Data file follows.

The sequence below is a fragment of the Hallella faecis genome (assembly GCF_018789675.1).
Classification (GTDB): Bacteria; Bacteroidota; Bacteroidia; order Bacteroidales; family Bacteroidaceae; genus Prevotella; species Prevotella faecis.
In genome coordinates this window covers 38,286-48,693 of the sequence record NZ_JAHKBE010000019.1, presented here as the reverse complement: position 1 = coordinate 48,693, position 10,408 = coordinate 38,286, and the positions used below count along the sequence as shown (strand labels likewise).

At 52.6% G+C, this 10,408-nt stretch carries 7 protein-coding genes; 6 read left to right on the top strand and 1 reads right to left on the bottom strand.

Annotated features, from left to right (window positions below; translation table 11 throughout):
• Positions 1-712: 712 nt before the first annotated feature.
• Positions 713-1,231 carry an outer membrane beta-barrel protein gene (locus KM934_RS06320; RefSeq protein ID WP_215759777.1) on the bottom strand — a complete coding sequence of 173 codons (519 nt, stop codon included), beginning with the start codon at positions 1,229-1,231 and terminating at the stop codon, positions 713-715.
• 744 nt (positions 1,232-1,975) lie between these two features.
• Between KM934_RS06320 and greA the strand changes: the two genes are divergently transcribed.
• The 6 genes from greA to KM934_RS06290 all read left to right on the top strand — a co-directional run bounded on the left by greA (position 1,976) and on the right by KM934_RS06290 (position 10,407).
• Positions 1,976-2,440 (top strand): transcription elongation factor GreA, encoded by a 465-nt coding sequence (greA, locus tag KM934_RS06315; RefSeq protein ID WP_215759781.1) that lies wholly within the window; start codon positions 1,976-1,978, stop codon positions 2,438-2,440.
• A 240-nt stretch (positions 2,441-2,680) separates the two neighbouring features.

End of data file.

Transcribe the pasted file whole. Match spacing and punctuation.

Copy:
The sequence below is a fragment of the Hallella faecis genome (assembly GCF_018789675.1).
Classification (GTDB): Bacteria; Bacteroidota; Bacteroidia; order Bacteroidales; family Bacteroidaceae; genus Prevotella; species Prevotella faecis.
In genome coordinates this window covers 38,286-48,693 of the sequence record NZ_JAHKBE010000019.1, presented here as the reverse complement: position 1 = coordinate 48,693, position 10,408 = coordinate 38,286, and the positions used below count along the sequence as shown (strand labels likewise).

At 52.6% G+C, this 10,408-nt stretch carries 7 protein-coding genes; 6 read left to right on the top strand and 1 reads right to left on the bottom strand.

Annotated features, from left to right (window positions below; translation table 11 throughout):
• Positions 1-712: 712 nt before the first annotated feature.
• Positions 713-1,231 carry an outer membrane beta-barrel protein gene (locus KM934_RS06320; RefSeq protein ID WP_215759777.1) on the bottom strand — a complete coding sequence of 173 codons (519 nt, stop codon included), beginning with the start codon at positions 1,229-1,231 and terminating at the stop codon, positions 713-715.
• 744 nt (positions 1,232-1,975) lie between these two features.
• Between KM934_RS06320 and greA the strand changes: the two genes are divergently transcribed.
• The 6 genes from greA to KM934_RS06290 all read left to right on the top strand — a co-directional run bounded on the left by greA (position 1,976) and on the right by KM934_RS06290 (position 10,407).
• Positions 1,976-2,440 (top strand): transcription elongation factor GreA, encoded by a 465-nt coding sequence (greA, locus tag KM934_RS06315; RefSeq protein ID WP_215759781.1) that lies wholly within the window; start codon positions 1,976-1,978, stop codon positions 2,438-2,440.
• A 240-nt stretch (positions 2,441-2,680) separates the two neighbouring features.